Sustainable Fashion: The New Attire


A screenshot of Neighborhood Thrift Co. Instagram.

Sailor Ciluzzi, Staff Writer

Second-hand shopping helps reduce the need for resources, reduces water waste, helps lower fast fashion demands, lowers pollution, and more. BHS alumni and Northeastern student Emily Gualberto has helped reduce these problems with her company, Neighborhood Thrift Co. Gualberto’s company sells second-hand clothing for several communities beyond Cape Cod. 

“I established NTC last May 2020. It started off as a platform where my friends and I could sell some of our clothes during quarantine,” said Gualberto.

Gualberto noticed a growing demand for an account where people could purchase second-hand clothes locally and feasibly, so she decided to execute it. 

“My mission for the company is to serve as a brand that normalizes and promotes second-hand and socially conscious shopping, all while being affordable and tying together communities,” said Gualberto. 

Last summer, NTC had nine collaborators and as of now, the company has six collaborators and six associates. 

Gualberto’s goal is to make second-hand and socially conscious shopping something all types of people enjoy doing. Gualberto said she found that people often don’t take pride in second-hand shopping as it doesn’t live up to the reputation of buying something expensive. 

“My vision for NTC is to create a strong brand that people find appealing and desirable and thus providing outlets where the community can come together to find affordable pieces — all while taking pride in it,” said Gualberto. 

NTC sells brand apparel, and it is not second-hand. Although, the apparel is made with a percentage of recycled materials, and 15% of every sale goes towards different charities, many of which promote sustainability.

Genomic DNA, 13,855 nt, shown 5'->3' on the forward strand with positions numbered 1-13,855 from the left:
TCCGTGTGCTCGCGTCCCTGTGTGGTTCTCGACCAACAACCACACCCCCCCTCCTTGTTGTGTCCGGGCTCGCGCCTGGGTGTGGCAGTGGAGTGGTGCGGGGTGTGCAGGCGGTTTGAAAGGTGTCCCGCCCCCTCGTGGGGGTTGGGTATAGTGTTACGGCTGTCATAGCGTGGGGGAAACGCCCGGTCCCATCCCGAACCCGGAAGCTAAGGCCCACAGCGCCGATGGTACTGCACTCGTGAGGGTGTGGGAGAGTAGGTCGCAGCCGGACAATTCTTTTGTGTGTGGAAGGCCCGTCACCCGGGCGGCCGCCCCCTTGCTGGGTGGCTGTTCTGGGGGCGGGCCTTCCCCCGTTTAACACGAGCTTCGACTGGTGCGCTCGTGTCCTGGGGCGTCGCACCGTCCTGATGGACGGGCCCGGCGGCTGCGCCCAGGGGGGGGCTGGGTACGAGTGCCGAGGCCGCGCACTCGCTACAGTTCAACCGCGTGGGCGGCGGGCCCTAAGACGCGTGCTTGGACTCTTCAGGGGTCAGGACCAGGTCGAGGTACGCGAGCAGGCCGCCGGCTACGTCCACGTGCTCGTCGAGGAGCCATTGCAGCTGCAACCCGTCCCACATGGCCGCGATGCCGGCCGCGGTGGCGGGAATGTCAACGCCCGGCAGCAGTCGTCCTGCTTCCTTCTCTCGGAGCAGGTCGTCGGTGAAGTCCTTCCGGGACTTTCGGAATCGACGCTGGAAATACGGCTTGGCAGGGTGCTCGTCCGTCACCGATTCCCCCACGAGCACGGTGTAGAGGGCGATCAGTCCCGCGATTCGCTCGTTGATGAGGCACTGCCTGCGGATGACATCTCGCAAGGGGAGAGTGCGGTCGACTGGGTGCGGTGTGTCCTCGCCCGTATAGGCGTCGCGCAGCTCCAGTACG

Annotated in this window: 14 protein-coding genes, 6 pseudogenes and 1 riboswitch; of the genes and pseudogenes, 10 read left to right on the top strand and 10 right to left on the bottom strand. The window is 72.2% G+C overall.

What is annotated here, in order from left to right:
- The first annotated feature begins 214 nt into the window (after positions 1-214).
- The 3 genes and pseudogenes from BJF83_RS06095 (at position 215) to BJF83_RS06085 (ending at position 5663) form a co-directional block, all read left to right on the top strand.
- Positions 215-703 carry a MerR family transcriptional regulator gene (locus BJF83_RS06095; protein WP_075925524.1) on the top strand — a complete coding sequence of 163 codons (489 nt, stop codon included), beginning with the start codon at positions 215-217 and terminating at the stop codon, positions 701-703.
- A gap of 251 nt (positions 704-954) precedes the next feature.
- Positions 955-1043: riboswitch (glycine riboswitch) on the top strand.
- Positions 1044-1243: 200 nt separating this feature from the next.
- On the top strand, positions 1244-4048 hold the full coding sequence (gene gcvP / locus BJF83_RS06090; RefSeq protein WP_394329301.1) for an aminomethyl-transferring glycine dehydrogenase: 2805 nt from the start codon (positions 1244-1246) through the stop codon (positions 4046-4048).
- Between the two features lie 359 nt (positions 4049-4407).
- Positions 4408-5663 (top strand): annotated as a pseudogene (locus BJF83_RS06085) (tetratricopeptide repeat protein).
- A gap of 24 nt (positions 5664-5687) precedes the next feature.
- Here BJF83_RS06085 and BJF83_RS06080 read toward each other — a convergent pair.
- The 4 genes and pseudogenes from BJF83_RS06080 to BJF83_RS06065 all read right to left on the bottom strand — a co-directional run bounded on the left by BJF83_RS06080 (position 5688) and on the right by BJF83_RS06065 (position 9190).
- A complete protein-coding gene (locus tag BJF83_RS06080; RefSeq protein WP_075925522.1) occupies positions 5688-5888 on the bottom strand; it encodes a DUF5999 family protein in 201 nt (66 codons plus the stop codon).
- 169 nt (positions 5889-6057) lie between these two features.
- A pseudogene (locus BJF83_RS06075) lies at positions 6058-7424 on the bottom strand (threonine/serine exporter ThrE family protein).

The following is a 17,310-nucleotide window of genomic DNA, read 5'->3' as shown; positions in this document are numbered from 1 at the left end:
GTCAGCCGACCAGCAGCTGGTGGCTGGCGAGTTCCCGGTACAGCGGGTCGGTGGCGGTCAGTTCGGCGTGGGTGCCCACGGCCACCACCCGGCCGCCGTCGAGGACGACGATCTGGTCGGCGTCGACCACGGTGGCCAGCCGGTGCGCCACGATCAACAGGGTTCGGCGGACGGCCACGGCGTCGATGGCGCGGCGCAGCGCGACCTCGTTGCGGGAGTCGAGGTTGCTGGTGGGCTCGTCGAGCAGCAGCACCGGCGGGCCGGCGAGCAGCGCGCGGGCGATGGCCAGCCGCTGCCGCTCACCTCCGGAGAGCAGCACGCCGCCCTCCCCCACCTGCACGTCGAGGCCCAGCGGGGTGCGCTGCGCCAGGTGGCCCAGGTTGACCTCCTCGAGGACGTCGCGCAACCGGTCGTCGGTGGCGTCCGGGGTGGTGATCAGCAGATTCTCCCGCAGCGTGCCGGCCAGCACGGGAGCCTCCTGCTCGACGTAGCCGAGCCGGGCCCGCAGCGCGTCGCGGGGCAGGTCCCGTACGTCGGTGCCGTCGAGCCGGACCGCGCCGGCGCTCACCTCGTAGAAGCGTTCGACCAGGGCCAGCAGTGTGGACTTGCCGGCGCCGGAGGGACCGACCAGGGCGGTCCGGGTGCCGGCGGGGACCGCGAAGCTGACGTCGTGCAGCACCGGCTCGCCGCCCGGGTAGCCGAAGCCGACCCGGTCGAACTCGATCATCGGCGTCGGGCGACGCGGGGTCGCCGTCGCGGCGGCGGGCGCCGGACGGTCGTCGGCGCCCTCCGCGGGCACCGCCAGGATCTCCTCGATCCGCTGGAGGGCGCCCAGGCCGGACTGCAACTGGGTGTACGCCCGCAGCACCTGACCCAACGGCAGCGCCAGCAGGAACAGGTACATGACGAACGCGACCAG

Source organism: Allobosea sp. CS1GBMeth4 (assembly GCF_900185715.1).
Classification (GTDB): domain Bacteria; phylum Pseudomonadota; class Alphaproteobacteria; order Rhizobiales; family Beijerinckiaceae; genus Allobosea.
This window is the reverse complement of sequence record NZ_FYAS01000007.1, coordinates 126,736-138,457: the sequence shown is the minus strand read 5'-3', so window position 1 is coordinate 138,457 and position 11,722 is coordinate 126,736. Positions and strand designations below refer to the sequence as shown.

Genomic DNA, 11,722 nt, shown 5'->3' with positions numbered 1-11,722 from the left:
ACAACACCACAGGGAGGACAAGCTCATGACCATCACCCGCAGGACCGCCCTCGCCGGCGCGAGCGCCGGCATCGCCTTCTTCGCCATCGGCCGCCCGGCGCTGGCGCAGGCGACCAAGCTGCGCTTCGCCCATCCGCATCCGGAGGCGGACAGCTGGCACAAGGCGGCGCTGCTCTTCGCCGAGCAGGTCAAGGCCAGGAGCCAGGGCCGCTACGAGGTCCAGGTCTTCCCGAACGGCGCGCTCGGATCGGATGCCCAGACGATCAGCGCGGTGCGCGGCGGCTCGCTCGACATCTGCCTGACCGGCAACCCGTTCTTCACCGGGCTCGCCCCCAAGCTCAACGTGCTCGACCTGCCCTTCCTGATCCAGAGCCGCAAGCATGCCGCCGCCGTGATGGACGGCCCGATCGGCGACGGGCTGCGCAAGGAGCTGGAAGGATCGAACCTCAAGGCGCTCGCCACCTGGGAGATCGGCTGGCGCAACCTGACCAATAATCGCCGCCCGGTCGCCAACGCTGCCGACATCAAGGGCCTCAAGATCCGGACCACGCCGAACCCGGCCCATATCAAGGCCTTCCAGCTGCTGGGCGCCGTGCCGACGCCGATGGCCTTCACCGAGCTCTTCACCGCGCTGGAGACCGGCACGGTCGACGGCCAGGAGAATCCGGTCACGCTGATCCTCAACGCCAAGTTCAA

NTC sells a variety of affordable apparel for both men and women! Check out to see the latest second-hand and thrift items!

BHS Senior Audrey Sawyer is also executing second-hand shopping as Vice President for the Students for Sustainable Fashion Club. Sawyer established this organization during quarantine with another girl from Georgetown, Massachusetts. 

“We got in touch and decided we wanted to spread awareness about the unsustainable fashion industry and what we can do as humans to work against this,” said Sawyer. 

Students for Sustainable Fashion grew to over 50 members from 14 different US states and seven countries, all helping to educate their followers and members on how to become a more sustainable clothing wearer. 

“We got articles published in multiple newspapers and gained over 300,000 likes on TikTok,” said Sawyer. 

Check them out on Instagram @students4sustainablefashion to get educated about sustainability, ethics, impacts on body image, and corruption in the fashion industry.